Note: Before making any kneejerk partisan reaction to this, note that Bartlett — Like Stockman and others — sre not trying to mske a pro-Democrat argument; rather, they are acknowledging a major societal concern when one of the 2 major political parties have foresaken science and reality and facts when they disagree with their agenda.

(Dan here…I am willing to bet this is a non-partisan issue to some extent and age old way of supporting agendas…but if data cannot be trusted to have a bit of independence, where does that leave us?)

Tags: , , , , Comments (11) | |

The 1964 Tax Cuts and Economic Growth – Paul Ryan Edition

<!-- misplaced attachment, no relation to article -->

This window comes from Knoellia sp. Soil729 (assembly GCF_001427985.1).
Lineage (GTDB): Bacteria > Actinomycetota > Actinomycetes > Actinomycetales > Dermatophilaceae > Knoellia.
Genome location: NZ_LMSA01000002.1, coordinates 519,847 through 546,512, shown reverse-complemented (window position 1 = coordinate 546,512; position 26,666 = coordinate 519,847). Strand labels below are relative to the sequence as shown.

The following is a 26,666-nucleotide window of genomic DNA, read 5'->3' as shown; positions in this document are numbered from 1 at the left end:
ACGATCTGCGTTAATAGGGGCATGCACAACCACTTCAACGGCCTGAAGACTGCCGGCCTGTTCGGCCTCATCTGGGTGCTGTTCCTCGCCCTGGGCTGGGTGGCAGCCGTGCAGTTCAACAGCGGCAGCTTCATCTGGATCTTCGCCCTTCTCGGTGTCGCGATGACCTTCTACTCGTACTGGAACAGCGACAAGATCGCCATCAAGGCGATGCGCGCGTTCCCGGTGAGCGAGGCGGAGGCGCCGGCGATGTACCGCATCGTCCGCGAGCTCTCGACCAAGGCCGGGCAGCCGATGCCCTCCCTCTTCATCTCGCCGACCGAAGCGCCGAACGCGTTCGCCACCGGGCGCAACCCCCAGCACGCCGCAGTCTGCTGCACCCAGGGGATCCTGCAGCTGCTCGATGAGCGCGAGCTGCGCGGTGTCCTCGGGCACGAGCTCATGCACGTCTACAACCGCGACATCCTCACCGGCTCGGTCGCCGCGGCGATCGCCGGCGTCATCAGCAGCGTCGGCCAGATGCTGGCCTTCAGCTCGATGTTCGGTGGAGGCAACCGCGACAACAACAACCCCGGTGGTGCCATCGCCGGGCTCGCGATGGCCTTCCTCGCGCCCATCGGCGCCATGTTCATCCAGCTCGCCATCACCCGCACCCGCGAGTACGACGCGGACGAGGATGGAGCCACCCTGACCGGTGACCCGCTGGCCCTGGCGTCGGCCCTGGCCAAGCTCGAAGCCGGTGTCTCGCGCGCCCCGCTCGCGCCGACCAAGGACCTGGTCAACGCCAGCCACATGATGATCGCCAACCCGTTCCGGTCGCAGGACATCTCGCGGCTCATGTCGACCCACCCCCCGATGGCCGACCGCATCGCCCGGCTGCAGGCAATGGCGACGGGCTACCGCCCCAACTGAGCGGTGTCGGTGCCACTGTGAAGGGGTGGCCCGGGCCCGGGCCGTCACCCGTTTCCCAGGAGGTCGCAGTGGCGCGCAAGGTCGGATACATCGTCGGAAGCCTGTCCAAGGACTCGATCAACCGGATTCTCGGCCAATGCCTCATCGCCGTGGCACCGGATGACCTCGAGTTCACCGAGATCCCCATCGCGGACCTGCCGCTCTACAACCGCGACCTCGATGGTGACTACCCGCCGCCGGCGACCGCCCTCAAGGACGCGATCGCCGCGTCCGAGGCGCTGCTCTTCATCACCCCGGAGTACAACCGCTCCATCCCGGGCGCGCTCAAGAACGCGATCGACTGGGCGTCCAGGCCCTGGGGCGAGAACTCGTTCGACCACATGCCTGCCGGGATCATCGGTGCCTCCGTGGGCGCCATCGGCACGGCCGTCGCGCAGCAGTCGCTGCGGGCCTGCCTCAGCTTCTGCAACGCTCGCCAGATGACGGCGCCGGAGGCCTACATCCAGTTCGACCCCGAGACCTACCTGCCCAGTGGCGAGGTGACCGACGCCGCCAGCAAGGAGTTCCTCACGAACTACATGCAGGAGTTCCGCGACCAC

by Mike Kimel

The 1964 Tax Cuts and  Economic Growth – Paul Ryan Edition
 
During last week’s Vice Presidential debates, Paul Ryan stated: “Jack Kennedy lowered tax rates, increased growth.”
 
There was some commentary about Biden’s response (“Oh, now you’re Jack Kennedy.”) but just about everyone seems to miss what I think is the important point. Take a look at the graph below:

 

The so-called Kennedy tax cuts occurred in 1964, the year following JFK’s assassination, and were pushed through by Lyndon Johnson. Now take a look at 1964, and consider the likely outcomes when people who
think events in 1964 “increased growth” determine tax policy.  Data on real GDP from the Bureau of Economic Analysis, the government agency responsible for computing the series.

Tags: , , Comments (4) | |

Cactus and his merry band of madmen…and Megan McArdle

I googled the title phrase and ‘Behold!’, here are the three links.  Mike also sent them.